But you have to know how to unlock that flavor. You can’t really just dump paprika into a broth and expect to get the most out of it. No, no. No. You should ideally bloom the spice in warm fat such as lard, butter or oil to get the aromatics to release and disperse properly. If you have done any Indian cooking, then you know that toasting or frying spices before adding them to a dish is the best way to get all of the aromatics compounds. We’re looking at the same principle with paprika, and that’s what we do when we make chicken paprikash.
Classic Chicken Paprikash
We first fry onions—ideally in lard—then brown our chicken pieces in that fat. We remove the browned chicken, allow the fat to cool a bit, then add what some would consider an obscene amount of paprika to unlock the aromatics. Once the paprika is adequately bloomed, we add chopped tomatoes for their liquid and acidity and, in the classic recipe, some sliced or diced green bell pepper. Once that has simmered and come together, we return the chicken to the pot and let it finish cooking in its own juices.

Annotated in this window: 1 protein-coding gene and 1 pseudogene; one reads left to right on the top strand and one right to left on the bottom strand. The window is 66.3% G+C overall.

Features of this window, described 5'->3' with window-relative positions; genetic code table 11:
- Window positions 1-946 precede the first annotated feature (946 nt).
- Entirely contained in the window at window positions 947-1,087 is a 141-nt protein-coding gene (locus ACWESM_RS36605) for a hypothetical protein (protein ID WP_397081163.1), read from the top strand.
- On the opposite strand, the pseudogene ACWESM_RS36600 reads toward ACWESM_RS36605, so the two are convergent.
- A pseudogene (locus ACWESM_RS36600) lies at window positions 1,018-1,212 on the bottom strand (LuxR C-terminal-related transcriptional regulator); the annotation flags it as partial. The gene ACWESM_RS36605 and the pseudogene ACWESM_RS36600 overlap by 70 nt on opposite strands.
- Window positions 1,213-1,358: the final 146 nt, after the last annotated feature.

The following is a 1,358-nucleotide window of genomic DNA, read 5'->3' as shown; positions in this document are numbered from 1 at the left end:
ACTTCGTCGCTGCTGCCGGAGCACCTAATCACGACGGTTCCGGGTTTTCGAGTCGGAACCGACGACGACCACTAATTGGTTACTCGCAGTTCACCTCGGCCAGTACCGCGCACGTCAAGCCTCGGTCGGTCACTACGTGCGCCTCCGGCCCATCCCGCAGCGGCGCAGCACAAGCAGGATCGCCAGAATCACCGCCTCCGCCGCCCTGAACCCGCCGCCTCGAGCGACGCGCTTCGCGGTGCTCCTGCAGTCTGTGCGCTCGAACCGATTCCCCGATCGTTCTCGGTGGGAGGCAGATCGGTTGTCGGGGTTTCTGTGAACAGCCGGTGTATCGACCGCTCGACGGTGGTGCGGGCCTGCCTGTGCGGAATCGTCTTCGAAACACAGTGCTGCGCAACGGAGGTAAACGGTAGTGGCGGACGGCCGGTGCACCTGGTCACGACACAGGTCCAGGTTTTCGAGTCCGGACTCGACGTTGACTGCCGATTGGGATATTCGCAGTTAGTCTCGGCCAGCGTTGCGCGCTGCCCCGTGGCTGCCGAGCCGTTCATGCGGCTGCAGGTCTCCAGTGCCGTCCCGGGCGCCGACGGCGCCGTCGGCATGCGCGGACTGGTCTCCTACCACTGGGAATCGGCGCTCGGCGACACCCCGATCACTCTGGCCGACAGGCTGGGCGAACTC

When the chicken is fully cooked, we remove it again so we can finish the sauce. This entails the addition of sour cream and, in the oldest versions of the recipe, which I’m drawing from, heavy cream. A little slurry of flour and water can be added for thickening, and from there it’s just a matter of adjusting the seasoning and adding additional stock to achieve desired thickness.
Then the chicken goes buk, buk, buk, BACK into the pot take up some of that silky creaminess and impart more of its own flavor to the sauce. At that point we have our finished paprikas csirke, also known as chicken paprikash. It’s nearly always served with buttered nokedli, the Hungarian version of spaetzl. Trust me, nothing else needs to be on the plate, and it’s seldom seen with more than a little parsley or sliced onion for garnish.
So there you have it. It’s what’s for dinner at the next LUKA dining event at Seed Sprout Spoon on Wednesday March 25th. You can find tickets at lukadining.com, and on the Facebook event page. You’ll also find all the needed links on the page that contains this podcast.
This has been Eastern European Cooking with LUKA, written and produced by yours truly, John J. Goddard. We’ll talk again soon. Egészségére!